Leadership Insights from Meryl Streep
Cheryl observes: In Meryl Streep’s recent interview about her role as Julia Childs in the movie, “Julie and Julia” I found something she said very intriguing “…we’re all sustained by relationships. Sometimes it’s by marriages, great friendships, by a sustaining relationship to a parent. But that’s the glue of society; it’s very home-centered and very simple.” After I read this, I thought to myself, so true and not so simple to have the kinds of relationships at work that we could honestly classify them as fulfilling, energizing, and joyful. I can’t even count how many people I’ve heard lately lament how much they hate their jobs followed shortly by “but at least I have one.” In one of my favorite small and yet profoundly wise leadership books, Creating a Culture of Success, by Charles B. Dygert and Richard A. Jacobs, they write “It is not work that tires people out; it is frustration. And frustration is generally introduced by the boss, the system, the policies, or the work environment.” When I think what makes me crazy about work, I find these guys have nailed it! As the recession fades, my question for today’s leaders is “What’s the quality of the relationships in your environment?” After all, Meryl is right. We are all sustained by relationships.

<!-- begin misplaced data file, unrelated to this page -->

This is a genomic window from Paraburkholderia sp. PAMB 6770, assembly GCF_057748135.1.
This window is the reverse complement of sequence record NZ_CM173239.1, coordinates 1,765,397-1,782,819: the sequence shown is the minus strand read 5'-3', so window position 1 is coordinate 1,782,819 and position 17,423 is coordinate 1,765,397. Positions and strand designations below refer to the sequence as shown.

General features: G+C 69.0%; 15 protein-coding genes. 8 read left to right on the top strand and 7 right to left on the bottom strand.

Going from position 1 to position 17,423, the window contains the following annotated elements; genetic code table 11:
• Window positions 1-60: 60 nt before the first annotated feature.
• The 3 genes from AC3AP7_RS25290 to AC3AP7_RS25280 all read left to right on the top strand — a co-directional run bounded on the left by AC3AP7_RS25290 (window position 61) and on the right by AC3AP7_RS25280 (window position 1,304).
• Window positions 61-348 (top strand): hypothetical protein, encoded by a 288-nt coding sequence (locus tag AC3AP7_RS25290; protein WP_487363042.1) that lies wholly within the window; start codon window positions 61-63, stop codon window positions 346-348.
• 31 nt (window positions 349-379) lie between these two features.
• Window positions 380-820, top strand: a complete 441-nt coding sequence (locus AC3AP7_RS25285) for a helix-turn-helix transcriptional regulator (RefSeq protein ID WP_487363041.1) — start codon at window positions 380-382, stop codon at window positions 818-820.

Sara adds: I would push Cheryl’s questions a little further. “WHERE are your relationships?” Clint Swindall in Engaged Leadership talks about why employees are disengaged (those are some of the frustrated folk Cheryl referred to). “There may be several reasons, but perhaps the most significant is that most leaders are spending more time managing tasks and not nearly enough time leading people. If you don’t believe that observation, just spend one day without your cell phone, PDA or email. You’ll find out quickly how much of your “hectic day” is spent managing the business and putting out fires and not leading the people on your team.” So where are your relationships…with people or with spreadsheets? A leader has to focus on both – which get more of your time…managing the business or leading the people? And when the economy turns around and there are more jobs available, will your human assets stay or leave?
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